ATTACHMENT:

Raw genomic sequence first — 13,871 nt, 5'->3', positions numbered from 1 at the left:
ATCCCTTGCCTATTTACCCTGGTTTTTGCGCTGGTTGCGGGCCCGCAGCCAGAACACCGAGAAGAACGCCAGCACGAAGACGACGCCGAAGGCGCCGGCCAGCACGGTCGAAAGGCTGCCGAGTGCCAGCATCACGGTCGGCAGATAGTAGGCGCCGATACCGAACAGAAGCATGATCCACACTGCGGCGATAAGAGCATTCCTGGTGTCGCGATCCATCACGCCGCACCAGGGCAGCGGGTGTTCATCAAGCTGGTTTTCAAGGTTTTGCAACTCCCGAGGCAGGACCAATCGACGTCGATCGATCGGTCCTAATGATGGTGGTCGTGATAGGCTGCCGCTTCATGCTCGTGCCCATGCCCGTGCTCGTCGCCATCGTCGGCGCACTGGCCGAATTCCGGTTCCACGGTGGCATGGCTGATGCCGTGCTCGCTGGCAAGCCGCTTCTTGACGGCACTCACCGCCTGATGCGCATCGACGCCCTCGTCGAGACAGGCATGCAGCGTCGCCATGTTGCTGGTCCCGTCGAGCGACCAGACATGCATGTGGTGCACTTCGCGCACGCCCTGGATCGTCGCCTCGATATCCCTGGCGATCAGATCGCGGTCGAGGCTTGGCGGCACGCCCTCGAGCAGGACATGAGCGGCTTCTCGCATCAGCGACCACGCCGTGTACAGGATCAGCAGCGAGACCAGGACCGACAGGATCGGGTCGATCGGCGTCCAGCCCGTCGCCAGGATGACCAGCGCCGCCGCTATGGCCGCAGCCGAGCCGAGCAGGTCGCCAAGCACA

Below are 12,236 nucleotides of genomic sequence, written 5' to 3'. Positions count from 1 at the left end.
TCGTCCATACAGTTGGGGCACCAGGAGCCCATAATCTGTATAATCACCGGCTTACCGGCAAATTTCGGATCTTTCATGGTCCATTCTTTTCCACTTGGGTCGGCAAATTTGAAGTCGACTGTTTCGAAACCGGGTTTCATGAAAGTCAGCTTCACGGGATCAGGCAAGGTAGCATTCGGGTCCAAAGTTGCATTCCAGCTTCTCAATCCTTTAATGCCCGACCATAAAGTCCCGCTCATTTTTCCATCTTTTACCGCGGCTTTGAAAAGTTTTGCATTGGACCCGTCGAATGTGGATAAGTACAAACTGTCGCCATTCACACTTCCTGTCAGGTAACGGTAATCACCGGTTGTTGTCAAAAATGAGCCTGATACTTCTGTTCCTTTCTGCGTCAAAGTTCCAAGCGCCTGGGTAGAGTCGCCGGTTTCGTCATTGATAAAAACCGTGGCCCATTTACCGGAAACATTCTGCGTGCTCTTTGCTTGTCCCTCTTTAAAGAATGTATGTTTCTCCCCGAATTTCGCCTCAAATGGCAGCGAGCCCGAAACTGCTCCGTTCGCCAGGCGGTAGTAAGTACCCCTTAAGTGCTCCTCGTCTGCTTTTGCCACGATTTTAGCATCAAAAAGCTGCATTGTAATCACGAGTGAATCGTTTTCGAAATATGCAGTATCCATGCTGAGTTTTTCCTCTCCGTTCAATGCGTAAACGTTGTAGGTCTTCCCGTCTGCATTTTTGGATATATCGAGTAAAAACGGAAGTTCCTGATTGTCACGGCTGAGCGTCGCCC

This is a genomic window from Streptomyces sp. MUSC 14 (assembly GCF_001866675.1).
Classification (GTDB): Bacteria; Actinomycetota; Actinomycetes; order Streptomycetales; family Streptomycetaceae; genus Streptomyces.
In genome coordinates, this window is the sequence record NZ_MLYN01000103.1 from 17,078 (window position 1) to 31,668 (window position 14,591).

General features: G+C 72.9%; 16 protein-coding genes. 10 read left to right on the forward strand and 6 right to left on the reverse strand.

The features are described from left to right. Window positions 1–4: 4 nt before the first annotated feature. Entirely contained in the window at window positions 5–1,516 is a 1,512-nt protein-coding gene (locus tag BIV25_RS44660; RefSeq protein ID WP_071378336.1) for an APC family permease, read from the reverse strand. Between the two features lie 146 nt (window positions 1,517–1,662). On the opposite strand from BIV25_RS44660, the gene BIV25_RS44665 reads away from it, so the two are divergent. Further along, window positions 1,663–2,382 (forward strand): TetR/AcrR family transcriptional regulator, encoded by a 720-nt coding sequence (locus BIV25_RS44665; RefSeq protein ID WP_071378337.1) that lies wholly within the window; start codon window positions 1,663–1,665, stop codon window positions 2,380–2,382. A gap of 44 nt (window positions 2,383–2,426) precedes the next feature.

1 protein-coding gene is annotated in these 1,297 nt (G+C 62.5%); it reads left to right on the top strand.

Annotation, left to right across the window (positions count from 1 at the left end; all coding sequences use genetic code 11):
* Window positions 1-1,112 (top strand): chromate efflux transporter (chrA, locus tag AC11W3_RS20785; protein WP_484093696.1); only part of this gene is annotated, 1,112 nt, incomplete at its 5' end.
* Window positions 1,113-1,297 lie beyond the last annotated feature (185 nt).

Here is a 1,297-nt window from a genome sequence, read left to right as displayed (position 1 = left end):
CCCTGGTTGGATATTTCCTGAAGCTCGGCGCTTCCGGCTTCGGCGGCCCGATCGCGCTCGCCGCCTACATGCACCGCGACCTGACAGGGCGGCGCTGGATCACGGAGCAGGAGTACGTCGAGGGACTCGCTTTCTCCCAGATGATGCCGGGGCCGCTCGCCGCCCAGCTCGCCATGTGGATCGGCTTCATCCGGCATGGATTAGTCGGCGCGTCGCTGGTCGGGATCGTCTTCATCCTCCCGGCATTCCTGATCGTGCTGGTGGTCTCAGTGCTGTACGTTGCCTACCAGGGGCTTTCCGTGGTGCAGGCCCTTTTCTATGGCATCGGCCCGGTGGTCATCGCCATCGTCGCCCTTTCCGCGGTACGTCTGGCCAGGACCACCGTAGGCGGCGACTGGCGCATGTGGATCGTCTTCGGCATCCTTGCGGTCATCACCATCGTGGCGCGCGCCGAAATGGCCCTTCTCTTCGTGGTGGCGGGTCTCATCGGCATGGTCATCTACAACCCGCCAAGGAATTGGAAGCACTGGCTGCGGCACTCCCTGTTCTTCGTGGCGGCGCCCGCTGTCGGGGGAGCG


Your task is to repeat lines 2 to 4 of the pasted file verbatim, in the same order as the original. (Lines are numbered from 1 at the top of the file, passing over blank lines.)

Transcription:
ATCCCTTGCCTATTTACCCTGGTTTTTGCGCTGGTTGCGGGCCCGCAGCCAGAACACCGAGAAGAACGCCAGCACGAAGACGACGCCGAAGGCGCCGGCCAGCACGGTCGAAAGGCTGCCGAGTGCCAGCATCACGGTCGGCAGATAGTAGGCGCCGATACCGAACAGAAGCATGATCCACACTGCGGCGATAAGAGCATTCCTGGTGTCGCGATCCATCACGCCGCACCAGGGCAGCGGGTGTTCATCAAGCTGGTTTTCAAGGTTTTGCAACTCCCGAGGCAGGACCAATCGACGTCGATCGATCGGTCCTAATGATGGTGGTCGTGATAGGCTGCCGCTTCATGCTCGTGCCCATGCCCGTGCTCGTCGCCATCGTCGGCGCACTGGCCGAATTCCGGTTCCACGGTGGCATGGCTGATGCCGTGCTCGCTGGCAAGCCGCTTCTTGACGGCACTCACCGCCTGATGCGCATCGACGCCCTCGTCGAGACAGGCATGCAGCGTCGCCATGTTGCTGGTCCCGTCGAGCGACCAGACATGCATGTGGTGCACTTCGCGCACGCCCTGGATCGTCGCCTCGATATCCCTGGCGATCAGATCGCGGTCGAGGCTTGGCGGCACGCCCTCGAGCAGGACATGAGCGGCTTCTCGCATCAGCGACCACGCCGTGTACAGGATCAGCAGCGAGACCAGGACCGACAGGATCGGGTCGATCGGCGTCCAGCCCGTCGCCAGGATGACCAGCGCCGCCGCTATGGCCGCAGCCGAGCCGAGCAGGTCGCCAAGCACA

Below are 12,236 nucleotides of genomic sequence, written 5' to 3'. Positions count from 1 at the left end.
TCGTCCATACAGTTGGGGCACCAGGAGCCCATAATCTGTATAATCACCGGCTTACCGGCAAATTTCGGATCTTTCATGGTCCATTCTTTTCCACTTGGGTCGGCAAATTTGAAGTCGACTGTTTCGAAACCGGGTTTCATGAAAGTCAGCTTCACGGGATCAGGCAAGGTAGCATTCGGGTCCAAAGTTGCATTCCAGCTTCTCAATCCTTTAATGCCCGACCATAAAGTCCCGCTCATTTTTCCATCTTTTACCGCGGCTTTGAAAAGTTTTGCATTGGACCCGTCGAATGTGGATAAGTACAAACTGTCGCCATTCACACTTCCTGTCAGGTAACGGTAATCACCGGTTGTTGTCAAAAATGAGCCTGATACTTCTGTTCCTTTCTGCGTCAAAGTTCCAAGCGCCTGGGTAGAGTCGCCGGTTTCGTCATTGATAAAAACCGTGGCCCATTTACCGGAAACATTCTGCGTGCTCTTTGCTTGTCCCTCTTTAAAGAATGTATGTTTCTCCCCGAATTTCGCCTCAAATGGCAGCGAGCCCGAAACTGCTCCGTTCGCCAGGCGGTAGTAAGTACCCCTTAAGTGCTCCTCGTCTGCTTTTGCCACGATTTTAGCATCAAAAAGCTGCATTGTAATCACGAGTGAATCGTTTTCGAAATATGCAGTATCCATGCTGAGTTTTTCCTCTCCGTTCAATGCGTAAACGTTGTAGGTCTTCCCGTCTGCATTTTTGGATATATCGAGTAAAAACGGAAGTTCCTGATTGTCACGGCTGAGCGTCGCCC